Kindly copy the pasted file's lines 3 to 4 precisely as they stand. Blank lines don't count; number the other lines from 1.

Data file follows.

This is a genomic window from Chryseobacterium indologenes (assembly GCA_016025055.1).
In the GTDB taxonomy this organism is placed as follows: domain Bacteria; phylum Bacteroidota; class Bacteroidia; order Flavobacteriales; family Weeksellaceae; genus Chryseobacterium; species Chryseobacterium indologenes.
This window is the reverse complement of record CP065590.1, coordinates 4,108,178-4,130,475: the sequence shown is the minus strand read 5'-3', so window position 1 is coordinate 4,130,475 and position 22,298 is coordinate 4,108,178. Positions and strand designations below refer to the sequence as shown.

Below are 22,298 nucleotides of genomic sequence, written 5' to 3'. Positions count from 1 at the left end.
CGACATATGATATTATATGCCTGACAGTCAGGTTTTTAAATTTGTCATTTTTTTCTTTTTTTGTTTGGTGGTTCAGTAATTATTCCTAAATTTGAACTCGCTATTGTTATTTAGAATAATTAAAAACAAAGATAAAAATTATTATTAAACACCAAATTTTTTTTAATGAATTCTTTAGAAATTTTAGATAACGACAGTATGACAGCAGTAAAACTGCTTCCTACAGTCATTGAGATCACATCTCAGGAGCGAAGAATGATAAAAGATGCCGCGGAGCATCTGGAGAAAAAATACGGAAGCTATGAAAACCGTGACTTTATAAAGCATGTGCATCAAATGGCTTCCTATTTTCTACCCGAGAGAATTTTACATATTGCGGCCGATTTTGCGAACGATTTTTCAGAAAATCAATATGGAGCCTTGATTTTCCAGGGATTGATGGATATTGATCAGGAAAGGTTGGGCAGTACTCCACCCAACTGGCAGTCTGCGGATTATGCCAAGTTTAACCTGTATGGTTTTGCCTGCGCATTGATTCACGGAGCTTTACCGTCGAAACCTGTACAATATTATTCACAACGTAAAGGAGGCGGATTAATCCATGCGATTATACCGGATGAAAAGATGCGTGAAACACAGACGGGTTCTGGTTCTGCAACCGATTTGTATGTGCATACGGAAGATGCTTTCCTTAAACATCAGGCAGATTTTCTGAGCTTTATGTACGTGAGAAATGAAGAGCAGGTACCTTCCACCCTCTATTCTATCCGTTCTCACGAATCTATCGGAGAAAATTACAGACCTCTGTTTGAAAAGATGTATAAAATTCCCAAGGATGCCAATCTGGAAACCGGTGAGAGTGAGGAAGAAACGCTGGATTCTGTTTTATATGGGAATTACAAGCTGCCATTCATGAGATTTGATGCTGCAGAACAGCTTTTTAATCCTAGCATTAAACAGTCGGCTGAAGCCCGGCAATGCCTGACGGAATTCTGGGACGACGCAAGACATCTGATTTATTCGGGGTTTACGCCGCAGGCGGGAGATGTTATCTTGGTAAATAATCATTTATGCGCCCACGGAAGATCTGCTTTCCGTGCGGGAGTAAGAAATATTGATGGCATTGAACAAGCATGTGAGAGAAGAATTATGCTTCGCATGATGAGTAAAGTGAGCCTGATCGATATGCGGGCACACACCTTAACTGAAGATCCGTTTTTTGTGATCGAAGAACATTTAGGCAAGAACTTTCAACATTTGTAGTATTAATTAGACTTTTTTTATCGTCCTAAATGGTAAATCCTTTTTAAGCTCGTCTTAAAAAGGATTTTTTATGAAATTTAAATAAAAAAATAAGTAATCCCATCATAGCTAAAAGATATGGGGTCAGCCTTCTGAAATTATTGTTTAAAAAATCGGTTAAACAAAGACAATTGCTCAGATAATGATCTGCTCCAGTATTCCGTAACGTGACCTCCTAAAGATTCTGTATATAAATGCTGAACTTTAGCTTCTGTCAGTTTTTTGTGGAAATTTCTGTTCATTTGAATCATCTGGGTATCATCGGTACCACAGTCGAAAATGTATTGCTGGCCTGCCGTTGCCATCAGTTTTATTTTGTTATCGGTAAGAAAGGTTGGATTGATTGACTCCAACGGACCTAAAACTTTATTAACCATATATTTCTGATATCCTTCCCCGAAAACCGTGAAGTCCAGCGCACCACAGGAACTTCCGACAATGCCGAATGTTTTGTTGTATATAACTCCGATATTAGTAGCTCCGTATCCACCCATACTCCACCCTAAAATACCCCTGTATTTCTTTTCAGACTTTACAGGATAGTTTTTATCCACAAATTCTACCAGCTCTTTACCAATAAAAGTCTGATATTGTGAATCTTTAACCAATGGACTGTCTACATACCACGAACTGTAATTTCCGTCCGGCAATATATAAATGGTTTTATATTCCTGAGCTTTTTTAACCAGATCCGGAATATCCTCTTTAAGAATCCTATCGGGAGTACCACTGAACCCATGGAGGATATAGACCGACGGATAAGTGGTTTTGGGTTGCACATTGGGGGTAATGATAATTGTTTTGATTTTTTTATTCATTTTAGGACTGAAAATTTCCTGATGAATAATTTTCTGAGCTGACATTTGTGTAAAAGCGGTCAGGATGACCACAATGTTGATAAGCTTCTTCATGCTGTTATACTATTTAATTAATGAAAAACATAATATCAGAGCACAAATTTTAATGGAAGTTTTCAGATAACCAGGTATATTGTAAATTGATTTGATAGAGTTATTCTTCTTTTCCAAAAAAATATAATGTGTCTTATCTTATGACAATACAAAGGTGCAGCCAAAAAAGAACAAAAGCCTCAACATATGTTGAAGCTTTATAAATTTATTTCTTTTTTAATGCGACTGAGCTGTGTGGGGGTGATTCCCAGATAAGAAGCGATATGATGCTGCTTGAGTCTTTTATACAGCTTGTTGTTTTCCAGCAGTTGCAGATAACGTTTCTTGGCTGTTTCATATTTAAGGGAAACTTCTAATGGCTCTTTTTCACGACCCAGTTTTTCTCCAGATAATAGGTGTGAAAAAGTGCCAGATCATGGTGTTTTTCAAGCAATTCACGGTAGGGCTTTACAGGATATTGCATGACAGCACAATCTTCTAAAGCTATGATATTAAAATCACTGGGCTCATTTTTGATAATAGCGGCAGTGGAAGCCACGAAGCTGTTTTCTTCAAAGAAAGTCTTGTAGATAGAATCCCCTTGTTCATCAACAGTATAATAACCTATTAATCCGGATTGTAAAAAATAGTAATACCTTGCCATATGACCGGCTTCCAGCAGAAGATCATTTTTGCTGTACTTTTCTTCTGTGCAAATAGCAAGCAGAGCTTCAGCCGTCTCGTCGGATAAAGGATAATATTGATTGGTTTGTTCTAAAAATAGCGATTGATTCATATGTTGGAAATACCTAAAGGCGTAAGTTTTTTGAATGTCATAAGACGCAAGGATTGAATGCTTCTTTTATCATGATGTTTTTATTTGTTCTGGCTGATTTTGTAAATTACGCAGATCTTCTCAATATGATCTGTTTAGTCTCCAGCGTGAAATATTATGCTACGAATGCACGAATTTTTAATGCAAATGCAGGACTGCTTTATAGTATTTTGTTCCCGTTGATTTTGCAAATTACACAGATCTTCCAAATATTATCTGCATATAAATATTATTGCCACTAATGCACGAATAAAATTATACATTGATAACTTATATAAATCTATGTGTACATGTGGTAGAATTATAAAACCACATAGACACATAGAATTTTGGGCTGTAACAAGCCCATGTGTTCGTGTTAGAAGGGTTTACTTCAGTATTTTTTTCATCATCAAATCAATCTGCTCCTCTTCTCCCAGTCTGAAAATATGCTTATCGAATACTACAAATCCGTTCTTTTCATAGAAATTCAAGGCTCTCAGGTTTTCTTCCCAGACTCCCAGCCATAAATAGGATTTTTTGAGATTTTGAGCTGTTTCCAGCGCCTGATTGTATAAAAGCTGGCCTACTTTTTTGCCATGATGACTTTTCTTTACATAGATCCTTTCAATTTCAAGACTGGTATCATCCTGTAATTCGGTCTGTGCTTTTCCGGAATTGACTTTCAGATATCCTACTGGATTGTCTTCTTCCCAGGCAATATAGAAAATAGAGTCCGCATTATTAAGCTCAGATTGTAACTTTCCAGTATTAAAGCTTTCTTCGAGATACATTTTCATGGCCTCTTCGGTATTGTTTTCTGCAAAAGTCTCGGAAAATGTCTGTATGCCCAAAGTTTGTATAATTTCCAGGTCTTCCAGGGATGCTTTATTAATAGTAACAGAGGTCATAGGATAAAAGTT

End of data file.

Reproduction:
This window is the reverse complement of record CP065590.1, coordinates 4,108,178-4,130,475: the sequence shown is the minus strand read 5'-3', so window position 1 is coordinate 4,130,475 and position 22,298 is coordinate 4,108,178. Positions and strand designations below refer to the sequence as shown.

Below are 22,298 nucleotides of genomic sequence, written 5' to 3'. Positions count from 1 at the left end.